So we decided to engage in crowdfunding, and the best way to crowdfund is to reduce the amount of money you need in the first place. We did this by developing an integrated surface exploration method that uses satellite, small aircraft and soil-based data inputs that are integrated into a seventeen-layered algorithm. Back-testing on six thousand wells around the world has indicated that this approach triples the probability of drilling success at one tenth of the cost of traditional industry standard methods.
When we applied the algorithm to the areas that the local community alerted us to, we found thirty-two potential oil and gas fields, with potentially billions of barrels of oil. Indeed, the water well that had methane seeping out of it every morning sat in the middle of a potential oil field that could span half of the area within the M25 around London.
On the strength of these findings, we applied for, and were awarded, a concession area bigger than Wales, on the most advantageous terms industry experts had seen in 40 years. As we have exclusive prospecting rights for eight years (where we are two years into the license period) and production rights for a further twenty-five years on each discovery well, we effectively have the rights for a cumulative thirty-one years, in which we face no competition on an area covering over five million acres.
After reducing our capital requirement by an order of magnitude, we were now in a position to exploit our next game-changing break: we were selected as the first of ten thousand companies to benefit from the UK Government’s Growth Accelerator Program, where Grant Thornton helped ANE to became the only international oil and gas company ever to be awarded Enterprise Investment Scheme status in the UK. For a UK payer, the tax man takes the majority of the risk, while all capital gains are tax free. This effectively triples our after-tax upside to downside ratio when compared to our AIM-listed peers.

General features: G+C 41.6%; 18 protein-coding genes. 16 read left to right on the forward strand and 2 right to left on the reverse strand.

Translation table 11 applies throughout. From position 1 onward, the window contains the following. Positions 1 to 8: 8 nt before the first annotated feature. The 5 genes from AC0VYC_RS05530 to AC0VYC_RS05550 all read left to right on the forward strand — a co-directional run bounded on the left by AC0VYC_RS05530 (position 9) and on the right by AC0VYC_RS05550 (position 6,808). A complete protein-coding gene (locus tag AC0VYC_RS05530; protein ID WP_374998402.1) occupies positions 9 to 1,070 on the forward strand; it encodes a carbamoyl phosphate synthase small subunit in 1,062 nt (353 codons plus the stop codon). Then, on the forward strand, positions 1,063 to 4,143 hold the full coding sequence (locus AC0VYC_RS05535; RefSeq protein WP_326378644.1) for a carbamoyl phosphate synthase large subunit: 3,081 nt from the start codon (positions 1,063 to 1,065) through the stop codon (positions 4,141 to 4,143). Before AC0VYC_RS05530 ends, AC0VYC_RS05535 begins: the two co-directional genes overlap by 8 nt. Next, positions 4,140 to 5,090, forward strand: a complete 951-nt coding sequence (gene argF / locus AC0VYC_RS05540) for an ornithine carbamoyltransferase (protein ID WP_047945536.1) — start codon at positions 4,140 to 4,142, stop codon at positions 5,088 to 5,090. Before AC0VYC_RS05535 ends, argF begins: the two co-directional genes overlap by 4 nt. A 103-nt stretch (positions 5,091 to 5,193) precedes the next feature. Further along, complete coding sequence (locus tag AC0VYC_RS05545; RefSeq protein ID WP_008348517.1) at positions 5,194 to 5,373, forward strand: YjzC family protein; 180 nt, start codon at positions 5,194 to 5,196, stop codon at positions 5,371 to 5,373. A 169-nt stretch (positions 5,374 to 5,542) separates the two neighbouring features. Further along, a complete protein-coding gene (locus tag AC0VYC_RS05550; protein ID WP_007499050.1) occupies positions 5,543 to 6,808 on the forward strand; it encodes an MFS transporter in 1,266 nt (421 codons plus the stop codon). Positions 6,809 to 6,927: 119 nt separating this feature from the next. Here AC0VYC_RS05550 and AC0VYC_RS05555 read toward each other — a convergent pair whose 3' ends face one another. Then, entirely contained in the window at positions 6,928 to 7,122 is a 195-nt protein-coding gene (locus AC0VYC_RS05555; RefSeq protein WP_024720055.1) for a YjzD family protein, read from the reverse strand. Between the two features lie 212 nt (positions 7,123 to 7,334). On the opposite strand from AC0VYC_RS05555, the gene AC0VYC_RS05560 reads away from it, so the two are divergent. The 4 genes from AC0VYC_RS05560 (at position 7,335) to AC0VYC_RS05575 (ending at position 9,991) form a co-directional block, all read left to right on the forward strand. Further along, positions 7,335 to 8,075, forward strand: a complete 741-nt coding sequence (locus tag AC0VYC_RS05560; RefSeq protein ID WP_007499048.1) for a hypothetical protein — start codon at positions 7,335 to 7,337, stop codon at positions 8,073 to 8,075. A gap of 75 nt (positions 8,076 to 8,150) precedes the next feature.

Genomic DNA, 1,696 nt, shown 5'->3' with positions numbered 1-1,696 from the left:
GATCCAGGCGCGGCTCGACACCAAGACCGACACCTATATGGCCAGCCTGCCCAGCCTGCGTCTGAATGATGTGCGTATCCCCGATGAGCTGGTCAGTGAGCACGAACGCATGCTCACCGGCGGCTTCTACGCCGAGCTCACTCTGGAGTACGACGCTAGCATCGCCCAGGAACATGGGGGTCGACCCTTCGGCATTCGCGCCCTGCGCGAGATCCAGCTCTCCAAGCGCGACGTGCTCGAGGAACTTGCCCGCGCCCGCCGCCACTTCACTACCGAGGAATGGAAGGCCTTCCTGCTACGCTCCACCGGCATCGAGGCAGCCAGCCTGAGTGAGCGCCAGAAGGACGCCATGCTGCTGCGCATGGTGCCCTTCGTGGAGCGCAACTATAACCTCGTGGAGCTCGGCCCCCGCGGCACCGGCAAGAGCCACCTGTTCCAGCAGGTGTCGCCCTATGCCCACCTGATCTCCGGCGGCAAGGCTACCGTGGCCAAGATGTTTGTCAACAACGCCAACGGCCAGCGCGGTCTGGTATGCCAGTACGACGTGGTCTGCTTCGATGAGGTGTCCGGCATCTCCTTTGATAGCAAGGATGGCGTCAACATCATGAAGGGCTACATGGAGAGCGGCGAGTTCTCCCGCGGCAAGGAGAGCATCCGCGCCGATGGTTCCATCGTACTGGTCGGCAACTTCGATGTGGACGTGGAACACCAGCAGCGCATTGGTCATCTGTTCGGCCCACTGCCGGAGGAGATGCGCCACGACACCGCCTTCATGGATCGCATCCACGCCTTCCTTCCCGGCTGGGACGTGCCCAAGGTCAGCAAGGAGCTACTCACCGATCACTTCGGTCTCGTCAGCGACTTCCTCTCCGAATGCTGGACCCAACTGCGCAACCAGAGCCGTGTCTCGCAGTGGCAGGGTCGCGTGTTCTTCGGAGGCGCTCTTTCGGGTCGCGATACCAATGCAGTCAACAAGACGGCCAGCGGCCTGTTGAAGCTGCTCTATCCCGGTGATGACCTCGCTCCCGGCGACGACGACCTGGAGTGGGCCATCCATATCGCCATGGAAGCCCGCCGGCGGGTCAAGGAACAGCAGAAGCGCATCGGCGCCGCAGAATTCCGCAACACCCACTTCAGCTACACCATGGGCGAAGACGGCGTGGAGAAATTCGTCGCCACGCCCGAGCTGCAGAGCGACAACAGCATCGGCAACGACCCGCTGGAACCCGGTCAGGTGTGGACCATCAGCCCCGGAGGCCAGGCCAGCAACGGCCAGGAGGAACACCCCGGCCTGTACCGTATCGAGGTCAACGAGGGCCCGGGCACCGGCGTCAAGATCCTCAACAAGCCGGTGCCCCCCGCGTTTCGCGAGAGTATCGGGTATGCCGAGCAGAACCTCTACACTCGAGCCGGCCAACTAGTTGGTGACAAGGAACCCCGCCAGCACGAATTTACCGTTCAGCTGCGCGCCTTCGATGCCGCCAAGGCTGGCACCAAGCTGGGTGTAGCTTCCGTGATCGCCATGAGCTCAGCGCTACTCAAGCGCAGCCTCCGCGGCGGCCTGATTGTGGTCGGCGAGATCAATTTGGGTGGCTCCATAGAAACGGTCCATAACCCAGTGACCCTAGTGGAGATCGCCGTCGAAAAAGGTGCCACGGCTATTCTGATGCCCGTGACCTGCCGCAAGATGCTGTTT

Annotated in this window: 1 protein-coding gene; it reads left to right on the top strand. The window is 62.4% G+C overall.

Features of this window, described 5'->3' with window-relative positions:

Since starting our crowdfunding campaign, we have been humbled by the overwhelming response of almost three hundred EIS investors who have supported us – an illustrious list that includes thirty-two of my class from school and even my own mother. Along with the £0.5 million of consulting revenues, grants and the £1 million invested by Brendon and myself, our crowdfunders have invested over £2 million since 2013, enabling us to raise £3.5 million – not bad for a project that industry experts told us would be unfundable.
This investment has been deployed to obtain nine of the seventeen remote sensing, airborne and surface layers of evidence indicating thirty-two potential oil fields with a net unrisked prospective resource of 1.5 billion barrels of oil equivalent – about twenty-five times what Namibia needs to become electricity self-sufficient. This means that this resource in the Kalahari has the potential to help Namibia’s neighbours as well: South Africa, Zimbabwe, Angola, Zambia and Botswana all face crippling electricity shortages as they are all connected to the same Southern African Power Pool.
More importantly, discovering hydrocarbons will fund the clean electricity provision to all Namibians and provide a repeatable template for sub-Saharan Africa, so that the 600 million people in Given’s position will be able to study at night for the first time.Now we need your help in order to raise another £1 million to complete the last eight tests of our pre-drilling program. We then plan to raise another £3.5 million – to spud our first thin-well using an innovative new technique that reduces drilling costs to one sixth of those quoted by an international oil services company. As we are valuing each prospective barrel at 1.1 cents, drilling success could potentially result in investor returns as the oil and gas can be sold for $50 dollars a barrel based on the current market price.
If you are interested in becoming involved in the project, please feel free to contact me on LinkedIn.
By Stephen Larkin, originally on LinkedIn.